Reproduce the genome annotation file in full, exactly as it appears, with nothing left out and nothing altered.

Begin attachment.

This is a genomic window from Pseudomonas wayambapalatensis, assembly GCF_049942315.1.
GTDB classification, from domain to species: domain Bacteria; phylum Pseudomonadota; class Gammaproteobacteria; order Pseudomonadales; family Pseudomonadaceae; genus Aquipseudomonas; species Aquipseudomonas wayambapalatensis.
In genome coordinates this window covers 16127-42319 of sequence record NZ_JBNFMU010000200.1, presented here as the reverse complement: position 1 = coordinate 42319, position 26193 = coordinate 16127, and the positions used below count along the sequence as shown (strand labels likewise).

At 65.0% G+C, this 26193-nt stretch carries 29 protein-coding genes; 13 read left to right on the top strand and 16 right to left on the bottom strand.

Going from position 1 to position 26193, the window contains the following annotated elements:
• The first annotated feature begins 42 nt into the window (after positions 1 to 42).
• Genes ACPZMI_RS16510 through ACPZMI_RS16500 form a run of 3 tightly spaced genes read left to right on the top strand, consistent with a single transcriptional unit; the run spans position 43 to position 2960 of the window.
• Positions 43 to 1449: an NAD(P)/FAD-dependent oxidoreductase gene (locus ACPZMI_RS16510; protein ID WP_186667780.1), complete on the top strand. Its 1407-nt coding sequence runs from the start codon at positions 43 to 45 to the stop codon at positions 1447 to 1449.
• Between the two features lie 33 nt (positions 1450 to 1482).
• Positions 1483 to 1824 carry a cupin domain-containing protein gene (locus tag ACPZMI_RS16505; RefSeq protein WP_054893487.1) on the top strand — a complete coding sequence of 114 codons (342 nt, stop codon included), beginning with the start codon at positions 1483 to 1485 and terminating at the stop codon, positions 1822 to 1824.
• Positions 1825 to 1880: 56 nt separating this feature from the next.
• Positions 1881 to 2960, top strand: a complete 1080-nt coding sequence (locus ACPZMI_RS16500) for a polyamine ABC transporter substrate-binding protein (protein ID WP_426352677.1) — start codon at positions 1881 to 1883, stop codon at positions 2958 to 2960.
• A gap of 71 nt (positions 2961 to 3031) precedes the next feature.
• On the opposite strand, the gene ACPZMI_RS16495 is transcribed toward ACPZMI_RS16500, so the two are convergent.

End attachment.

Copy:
This is a genomic window from Pseudomonas wayambapalatensis, assembly GCF_049942315.1.
GTDB classification, from domain to species: domain Bacteria; phylum Pseudomonadota; class Gammaproteobacteria; order Pseudomonadales; family Pseudomonadaceae; genus Aquipseudomonas; species Aquipseudomonas wayambapalatensis.
In genome coordinates this window covers 16127-42319 of sequence record NZ_JBNFMU010000200.1, presented here as the reverse complement: position 1 = coordinate 42319, position 26193 = coordinate 16127, and the positions used below count along the sequence as shown (strand labels likewise).

At 65.0% G+C, this 26193-nt stretch carries 29 protein-coding genes; 13 read left to right on the top strand and 16 right to left on the bottom strand.

Going from position 1 to position 26193, the window contains the following annotated elements:
• The first annotated feature begins 42 nt into the window (after positions 1 to 42).
• Genes ACPZMI_RS16510 through ACPZMI_RS16500 form a run of 3 tightly spaced genes read left to right on the top strand, consistent with a single transcriptional unit; the run spans position 43 to position 2960 of the window.
• Positions 43 to 1449: an NAD(P)/FAD-dependent oxidoreductase gene (locus ACPZMI_RS16510; protein ID WP_186667780.1), complete on the top strand. Its 1407-nt coding sequence runs from the start codon at positions 43 to 45 to the stop codon at positions 1447 to 1449.
• Between the two features lie 33 nt (positions 1450 to 1482).
• Positions 1483 to 1824 carry a cupin domain-containing protein gene (locus tag ACPZMI_RS16505; RefSeq protein WP_054893487.1) on the top strand — a complete coding sequence of 114 codons (342 nt, stop codon included), beginning with the start codon at positions 1483 to 1485 and terminating at the stop codon, positions 1822 to 1824.
• Positions 1825 to 1880: 56 nt separating this feature from the next.
• Positions 1881 to 2960, top strand: a complete 1080-nt coding sequence (locus ACPZMI_RS16500) for a polyamine ABC transporter substrate-binding protein (protein ID WP_426352677.1) — start codon at positions 1881 to 1883, stop codon at positions 2958 to 2960.
• A gap of 71 nt (positions 2961 to 3031) precedes the next feature.
• On the opposite strand, the gene ACPZMI_RS16495 is transcribed toward ACPZMI_RS16500, so the two are convergent.